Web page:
## Periodic Report Summary 2 - KAHLER MANIFOLDS (Several problems on Kahler manifolds)

The main theme of my project is the use of Lawson and Harvey theorem on the existence of an obstruction current on a non-Kähler manifold, and the work of Demailly and Paun on the characterisation of the Kähler cone, to study Kähler and non-Kähler manifolds. The work carried during the second period is mostly a continuation of the work carried during the first period.

(I) The Kähler rank of compact complex surfaces: Harvey and Lawson introduced the Kähler rank of a surface in an attempt to measure how far a surface is from being Kähler: the rank is 2 if the surface is Kähler, the rank is 1 if it is non-Kähler, but it supports a closed positive (1,1) form, and it is 0 otherwise. Harvey and Lawson conjectured that the Kähler rank is a bimeromorphic invariant. The first approach was local in nature, and we solved a system of differential equations. The second approach was global in nature, where we used the global geometry of a class VII surfaces. Moreover, we also obtained a partial classification of the surfaces of Kähler rank equal to 1: they are either bimeromorphic to a class of Hopf surfaces, or else they support a very special foliation. Then, Brunella (in a separate paper) showed that a surface supporting such a very special foliation is a modification of an Inoue surface. Hence, now we have a complete classification of the surfaces according to their Kähler rank: it is Kähler if the first Betti number is even; if Betti one is odd and greater than three, the rank is 1; if Betti one is 1, and the second Betti number is zero, the rank is either 0 or 1 (Inoue and some Hopf surfaces have rank 1, the other Hopf surfaces have rank 0); if Betti one is 1, and Betti two is strictly positive, the Kähler rank is 0. This result could have a major impact on the study of surfaces of class VII. For instance, the main problem with these surfaces is to show the existence of sufficiently many compact curves on them. Our result states that the Kähler rank of a class VII surface is 0; in other words, an obstruction current (as in Harvey and Lawson) has to have singularities, and the next step would be to try to show that these singularities are in fact analytic curves.

(II) Deformation of manifolds in the Fujiki class C: I showed that for a family of 3-folds X->S which is locally Fujiki, the non-Kähler locus (i.e. the points in S where the fibre is not Kähler) is a countable union of analytic subsets of S. (The result mentioned in the first periodic report was over a one-dimensional base S). For this, we needed to study the space of cycles over a manifold in the Fujiki class C; it was shown by Fujiki that each irreducible component of the space of cycles is compact, and we use this result to obtain the analytic subsets of the base S. Another essential result which we used was a theorem we obtained in a previous paper on the existence of a curve which is part of an exact positive current. Then, in the projective case, we proved the following theorem: let X->S be a family of moishezohn manifolds of dimension 3. Then the non-Kähler locus is s countable union of analytic sub-varieties of S.

(I) The Kähler rank of compact complex surfaces: Harvey and Lawson introduced the Kähler rank of a surface in an attempt to measure how far a surface is from being Kähler: the rank is 2 if the surface is Kähler, the rank is 1 if it is non-Kähler, but it supports a closed positive (1,1) form, and it is 0 otherwise. Harvey and Lawson conjectured that the Kähler rank is a bimeromorphic invariant. The first approach was local in nature, and we solved a system of differential equations. The second approach was global in nature, where we used the global geometry of a class VII surfaces. Moreover, we also obtained a partial classification of the surfaces of Kähler rank equal to 1: they are either bimeromorphic to a class of Hopf surfaces, or else they support a very special foliation. Then, Brunella (in a separate paper) showed that a surface supporting such a very special foliation is a modification of an Inoue surface. Hence, now we have a complete classification of the surfaces according to their Kähler rank: it is Kähler if the first Betti number is even; if Betti one is odd and greater than three, the rank is 1; if Betti one is 1, and the second Betti number is zero, the rank is either 0 or 1 (Inoue and some Hopf surfaces have rank 1, the other Hopf surfaces have rank 0); if Betti one is 1, and Betti two is strictly positive, the Kähler rank is 0. This result could have a major impact on the study of surfaces of class VII. For instance, the main problem with these surfaces is to show the existence of sufficiently many compact curves on them. Our result states that the Kähler rank of a class VII surface is 0; in other words, an obstruction current (as in Harvey and Lawson) has to have singularities, and the next step would be to try to show that these singularities are in fact analytic curves.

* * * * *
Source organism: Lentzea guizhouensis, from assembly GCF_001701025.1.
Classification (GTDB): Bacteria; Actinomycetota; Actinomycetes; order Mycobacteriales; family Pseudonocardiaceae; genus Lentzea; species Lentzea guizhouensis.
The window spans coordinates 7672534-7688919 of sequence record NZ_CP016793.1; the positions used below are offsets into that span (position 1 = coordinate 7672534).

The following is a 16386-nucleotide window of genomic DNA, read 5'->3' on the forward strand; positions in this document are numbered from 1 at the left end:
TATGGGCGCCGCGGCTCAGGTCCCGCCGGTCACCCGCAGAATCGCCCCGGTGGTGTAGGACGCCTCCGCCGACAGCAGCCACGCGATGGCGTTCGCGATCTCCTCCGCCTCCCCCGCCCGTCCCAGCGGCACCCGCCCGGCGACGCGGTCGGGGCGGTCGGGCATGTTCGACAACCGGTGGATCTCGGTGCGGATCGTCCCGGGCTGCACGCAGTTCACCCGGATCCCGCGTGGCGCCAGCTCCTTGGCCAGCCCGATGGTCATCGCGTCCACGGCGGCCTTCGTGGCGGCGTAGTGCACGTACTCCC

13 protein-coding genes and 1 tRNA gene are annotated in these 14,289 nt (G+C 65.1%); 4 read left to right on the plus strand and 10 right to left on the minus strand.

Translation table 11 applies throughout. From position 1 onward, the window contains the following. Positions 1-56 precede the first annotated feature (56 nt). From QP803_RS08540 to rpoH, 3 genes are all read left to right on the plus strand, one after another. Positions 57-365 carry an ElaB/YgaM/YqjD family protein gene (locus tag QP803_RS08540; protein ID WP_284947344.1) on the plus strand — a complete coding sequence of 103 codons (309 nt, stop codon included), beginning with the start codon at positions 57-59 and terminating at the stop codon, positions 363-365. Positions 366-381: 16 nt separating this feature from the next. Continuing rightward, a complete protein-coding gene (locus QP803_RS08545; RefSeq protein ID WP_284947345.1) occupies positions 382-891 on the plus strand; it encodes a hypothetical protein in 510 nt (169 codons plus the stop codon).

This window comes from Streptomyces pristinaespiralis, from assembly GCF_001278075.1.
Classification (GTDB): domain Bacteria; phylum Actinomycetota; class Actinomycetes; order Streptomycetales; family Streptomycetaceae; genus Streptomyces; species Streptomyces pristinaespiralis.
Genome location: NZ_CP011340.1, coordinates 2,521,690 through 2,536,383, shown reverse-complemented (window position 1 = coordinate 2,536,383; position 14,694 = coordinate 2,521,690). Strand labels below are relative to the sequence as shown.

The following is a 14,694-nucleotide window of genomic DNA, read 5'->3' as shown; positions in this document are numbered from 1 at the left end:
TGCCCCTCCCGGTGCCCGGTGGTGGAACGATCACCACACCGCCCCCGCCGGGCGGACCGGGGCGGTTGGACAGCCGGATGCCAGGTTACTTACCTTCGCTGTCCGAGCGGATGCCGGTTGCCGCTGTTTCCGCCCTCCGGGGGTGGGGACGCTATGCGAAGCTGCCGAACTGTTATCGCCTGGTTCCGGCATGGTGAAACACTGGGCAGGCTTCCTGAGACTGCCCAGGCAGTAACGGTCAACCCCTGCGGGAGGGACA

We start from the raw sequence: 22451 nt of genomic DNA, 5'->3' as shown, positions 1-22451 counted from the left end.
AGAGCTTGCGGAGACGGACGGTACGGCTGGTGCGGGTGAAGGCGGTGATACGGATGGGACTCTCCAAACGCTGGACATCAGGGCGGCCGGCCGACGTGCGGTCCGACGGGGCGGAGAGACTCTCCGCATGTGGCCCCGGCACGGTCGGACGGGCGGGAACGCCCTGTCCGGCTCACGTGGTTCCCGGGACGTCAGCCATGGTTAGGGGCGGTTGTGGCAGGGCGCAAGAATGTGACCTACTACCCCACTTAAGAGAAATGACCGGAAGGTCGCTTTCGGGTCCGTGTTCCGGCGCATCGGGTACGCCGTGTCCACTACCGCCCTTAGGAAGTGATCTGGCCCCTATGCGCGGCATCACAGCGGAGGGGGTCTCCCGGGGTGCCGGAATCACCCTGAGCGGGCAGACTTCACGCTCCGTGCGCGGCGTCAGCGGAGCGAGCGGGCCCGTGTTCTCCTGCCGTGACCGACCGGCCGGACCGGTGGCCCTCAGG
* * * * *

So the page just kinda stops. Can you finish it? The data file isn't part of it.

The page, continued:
(II) Deformation of manifolds in the Fujiki class C: I showed that for a family of 3-folds X->S which is locally Fujiki, the non-Kähler locus (i.e. the points in S where the fibre is not Kähler) is a countable union of analytic subsets of S. (The result mentioned in the first periodic report was over a one-dimensional base S). For this, we needed to study the space of cycles over a manifold in the Fujiki class C; it was shown by Fujiki that each irreducible component of the space of cycles is compact, and we use this result to obtain the analytic subsets of the base S. Another essential result which we used was a theorem we obtained in a previous paper on the existence of a curve which is part of an exact positive current. Then, in the projective case, we proved the following theorem: let X->S be a family of moishezohn manifolds of dimension 3. Then the non-Kähler locus is s countable union of analytic sub-varieties of S.